Bankruptcy Stops Garnishment

Yes, both wage and bank account garnishments can be stopped by filing bankruptcy.  Garnishments after the bankruptcy is filed violate the automatic stay.

Ideally, you will file bankruptcy before the garnishment order is served on your employer or bank so none of your money is seized.  But, if a garnishment order is already in place, seizure of post-bankruptcy wages and account funds is stopped.  You won’t get the money back that has already been seized, but future seizures are banned.

In Kansas, wage garnishments are continuing paycheck to paycheck until the judgment is paid, so the sooner you file the bankruptcy case, the sooner the garnishment stops.  When does it stop?  Wage garnishment stops for wages EARNED after the bankruptcy filing.  Since most payrolls are one paycheck behind, the garnishment should be lifted for the pay period ending after the bankruptcy filing, which is usually the paycheck a week or two after the filing.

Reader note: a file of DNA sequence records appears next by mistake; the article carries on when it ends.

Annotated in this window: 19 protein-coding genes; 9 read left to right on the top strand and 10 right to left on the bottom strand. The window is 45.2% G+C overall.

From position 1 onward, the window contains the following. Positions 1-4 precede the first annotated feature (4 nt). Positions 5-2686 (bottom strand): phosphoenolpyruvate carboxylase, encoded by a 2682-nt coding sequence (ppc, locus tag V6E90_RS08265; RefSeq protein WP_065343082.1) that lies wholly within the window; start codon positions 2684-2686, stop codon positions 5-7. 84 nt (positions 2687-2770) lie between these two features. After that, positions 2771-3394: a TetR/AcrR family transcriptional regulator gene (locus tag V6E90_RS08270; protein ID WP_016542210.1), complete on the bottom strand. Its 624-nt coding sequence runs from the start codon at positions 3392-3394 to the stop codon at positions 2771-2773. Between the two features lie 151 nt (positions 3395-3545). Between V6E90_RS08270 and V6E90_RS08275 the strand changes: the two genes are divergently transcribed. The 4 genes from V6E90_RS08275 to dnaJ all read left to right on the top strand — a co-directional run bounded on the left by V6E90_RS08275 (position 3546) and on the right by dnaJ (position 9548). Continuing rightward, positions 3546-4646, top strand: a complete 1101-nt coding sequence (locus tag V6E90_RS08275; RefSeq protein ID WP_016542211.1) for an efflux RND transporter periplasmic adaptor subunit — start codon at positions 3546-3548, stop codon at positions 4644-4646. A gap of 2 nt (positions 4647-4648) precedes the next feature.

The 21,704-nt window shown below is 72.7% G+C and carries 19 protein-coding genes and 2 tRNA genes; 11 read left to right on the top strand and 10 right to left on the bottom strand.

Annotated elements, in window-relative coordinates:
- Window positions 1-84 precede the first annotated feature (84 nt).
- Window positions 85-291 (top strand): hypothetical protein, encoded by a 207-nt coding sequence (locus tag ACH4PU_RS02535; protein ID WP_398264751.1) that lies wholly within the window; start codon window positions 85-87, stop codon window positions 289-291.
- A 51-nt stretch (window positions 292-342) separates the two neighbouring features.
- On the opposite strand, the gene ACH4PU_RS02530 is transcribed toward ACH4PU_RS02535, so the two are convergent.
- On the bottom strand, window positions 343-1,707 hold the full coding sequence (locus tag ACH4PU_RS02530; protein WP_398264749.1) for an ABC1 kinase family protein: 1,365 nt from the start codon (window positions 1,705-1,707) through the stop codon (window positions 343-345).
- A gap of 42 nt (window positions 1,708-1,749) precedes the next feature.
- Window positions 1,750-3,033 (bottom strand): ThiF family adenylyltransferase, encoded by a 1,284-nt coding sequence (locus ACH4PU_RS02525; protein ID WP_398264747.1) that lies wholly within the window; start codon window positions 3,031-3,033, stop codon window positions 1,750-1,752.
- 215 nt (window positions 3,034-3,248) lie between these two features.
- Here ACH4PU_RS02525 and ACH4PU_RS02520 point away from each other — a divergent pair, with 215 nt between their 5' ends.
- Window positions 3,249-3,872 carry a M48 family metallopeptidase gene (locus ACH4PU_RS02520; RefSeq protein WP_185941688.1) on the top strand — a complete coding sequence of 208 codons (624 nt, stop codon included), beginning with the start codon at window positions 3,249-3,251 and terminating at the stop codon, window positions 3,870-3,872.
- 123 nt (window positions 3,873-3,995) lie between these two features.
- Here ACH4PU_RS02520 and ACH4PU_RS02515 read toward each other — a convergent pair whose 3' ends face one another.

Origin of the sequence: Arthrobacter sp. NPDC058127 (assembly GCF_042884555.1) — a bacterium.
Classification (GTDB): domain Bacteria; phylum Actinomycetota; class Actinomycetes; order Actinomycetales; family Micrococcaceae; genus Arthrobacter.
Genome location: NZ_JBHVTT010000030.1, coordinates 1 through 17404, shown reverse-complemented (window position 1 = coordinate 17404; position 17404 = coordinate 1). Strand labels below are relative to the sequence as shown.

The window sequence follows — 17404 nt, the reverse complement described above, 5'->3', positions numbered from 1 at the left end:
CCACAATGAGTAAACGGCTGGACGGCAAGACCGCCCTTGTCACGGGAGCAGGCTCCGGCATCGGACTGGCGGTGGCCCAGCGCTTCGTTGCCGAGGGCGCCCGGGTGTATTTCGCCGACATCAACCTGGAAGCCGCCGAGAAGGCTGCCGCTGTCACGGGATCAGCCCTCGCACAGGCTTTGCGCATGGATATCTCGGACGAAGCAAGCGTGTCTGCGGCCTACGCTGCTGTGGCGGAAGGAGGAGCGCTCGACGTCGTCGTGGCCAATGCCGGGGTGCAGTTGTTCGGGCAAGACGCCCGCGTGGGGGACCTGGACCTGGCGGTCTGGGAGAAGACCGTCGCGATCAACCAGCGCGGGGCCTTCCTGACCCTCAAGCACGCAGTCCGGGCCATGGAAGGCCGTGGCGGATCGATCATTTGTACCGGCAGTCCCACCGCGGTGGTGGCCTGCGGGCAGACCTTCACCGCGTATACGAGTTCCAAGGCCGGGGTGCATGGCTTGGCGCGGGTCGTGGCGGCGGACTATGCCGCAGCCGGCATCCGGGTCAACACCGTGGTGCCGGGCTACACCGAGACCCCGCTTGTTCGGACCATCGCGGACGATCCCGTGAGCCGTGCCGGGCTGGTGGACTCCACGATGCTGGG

The employer must honor the garnishment until he receives a release from the state court even if you have filed for bankruptcy.  It is important to list the creditor and its attorney in your bankruptcy schedules so notice of the bankruptcy goes to them.  Ask your bankruptcy attorney to notify the creditor’s attorney right away to help speed up the stopping of the garnishment.

We are often asked if one can “list”  creditors once a lawsuit or garnishment starts.  Yes, you can and you must because you are required to list all creditors.  It is a false myth that once you are sued or garnished, you can’t get bankruptcy help from the creditor.

About Jill Michaux

Jill Michaux is a Kansas bankruptcy attorney. She can be found on Google+. She and her partner, Mark Neis, are Topeka's only board certified consumer bankruptcy law specialists.